Believe me, I was not aware of Marnie Pearce's conviction for adultery, and her subsequent appeal to the Emirates Appeals Court, when I wrote about the vagaries of the "rule of law" in Islamic countries.
Ms. Pearce was accused by her Egyptian ex-husband, Ihab El-Labban, of having an adulterous affair with her British boyfriend. She was convicted in November last year, and sentenced to six-months in prison. The Appeals Court upheld the conviction, but reduced Ms. Pearce sentence to three months in prison. The Court also fined her 3000 Dirhams ($800+), and ordered that she be deported from Dubai.
In the United Arab Emirates, considered by some as a moderate Islamic country, Sharia is the rule of law in the social sphere. If a man and a woman, who are not blood relatives or legally married, shared a flat, room, or even sat in a tinted car, they would be committing a crime, even if they did not have a sexual relationship. According to Dr Adel Khamis Al Mimari from Al Itazan Consultant and Advocates:
... they are being punished in accordance with Sharia law. The clause is known as “Tawajed” or “Tahseen Al Ma’asiya”. These couples have been punished under this clause: sharing a closed place and encouraging sin even though they shared no relationship.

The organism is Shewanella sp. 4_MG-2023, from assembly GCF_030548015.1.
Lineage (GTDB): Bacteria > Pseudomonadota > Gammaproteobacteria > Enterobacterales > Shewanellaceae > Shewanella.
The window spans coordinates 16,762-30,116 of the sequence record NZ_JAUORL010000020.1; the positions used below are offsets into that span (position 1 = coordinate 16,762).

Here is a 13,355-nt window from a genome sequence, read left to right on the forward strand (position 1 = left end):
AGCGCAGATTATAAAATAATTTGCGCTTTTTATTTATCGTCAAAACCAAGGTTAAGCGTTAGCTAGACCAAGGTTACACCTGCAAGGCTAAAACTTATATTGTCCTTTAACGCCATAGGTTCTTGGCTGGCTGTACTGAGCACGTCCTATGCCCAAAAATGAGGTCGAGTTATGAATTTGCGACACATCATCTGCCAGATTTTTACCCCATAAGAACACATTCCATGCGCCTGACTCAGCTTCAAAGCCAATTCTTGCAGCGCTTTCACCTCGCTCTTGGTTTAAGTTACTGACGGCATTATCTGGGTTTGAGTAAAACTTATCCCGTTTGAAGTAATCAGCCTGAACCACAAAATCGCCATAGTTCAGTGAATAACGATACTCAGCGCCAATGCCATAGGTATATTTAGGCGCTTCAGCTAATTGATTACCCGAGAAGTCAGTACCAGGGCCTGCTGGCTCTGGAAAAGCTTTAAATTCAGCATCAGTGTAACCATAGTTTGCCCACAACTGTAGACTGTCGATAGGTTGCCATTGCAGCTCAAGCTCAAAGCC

He mentioned: “The bottom line is awareness. Many foreigners are not familiar with Sharia law and hence they are punished. If these couples go unnoticed, then there is no trouble. But if the authorities for some reason or another know they are sharing a 'closed space’ they can be punished. This is the law.”
There you have it. If you chose to visit, work, or reside in Dubai, you must respect its law. Even if that law is based on the Quranic
logic of a misogynistic vintage. Even if you are not a Muslim.
Ms. Pearce should, however, consider herself lucky. If she had been convicted of adultery, a few hundred miles north or west, her fate might have been sealed with a dozen stones on the streets of the Islamic Republic of Iran or the Kingdom of Saudi Arabia, in compliance with their "rule of law".
Reacting to the Appeals Court's verdict, Kate Allen, of Amnesty International, said:
Criminalising the sex lives of consenting adults is never right, let alone using this to back up family laws which already discriminate against women. If Ms Pearce is jailed, Amnesty would consider her a prisoner of conscience who should be released immediately.
Tell that to Mr. Miliband, your Foreign Secretary, who insists on criminalizing the sex lives of half the population of Kashmir as the way to stop Islamic terrorism against India. Tell him to focus his energy instead on liberating a billion and more lives from the clutches of Sharia.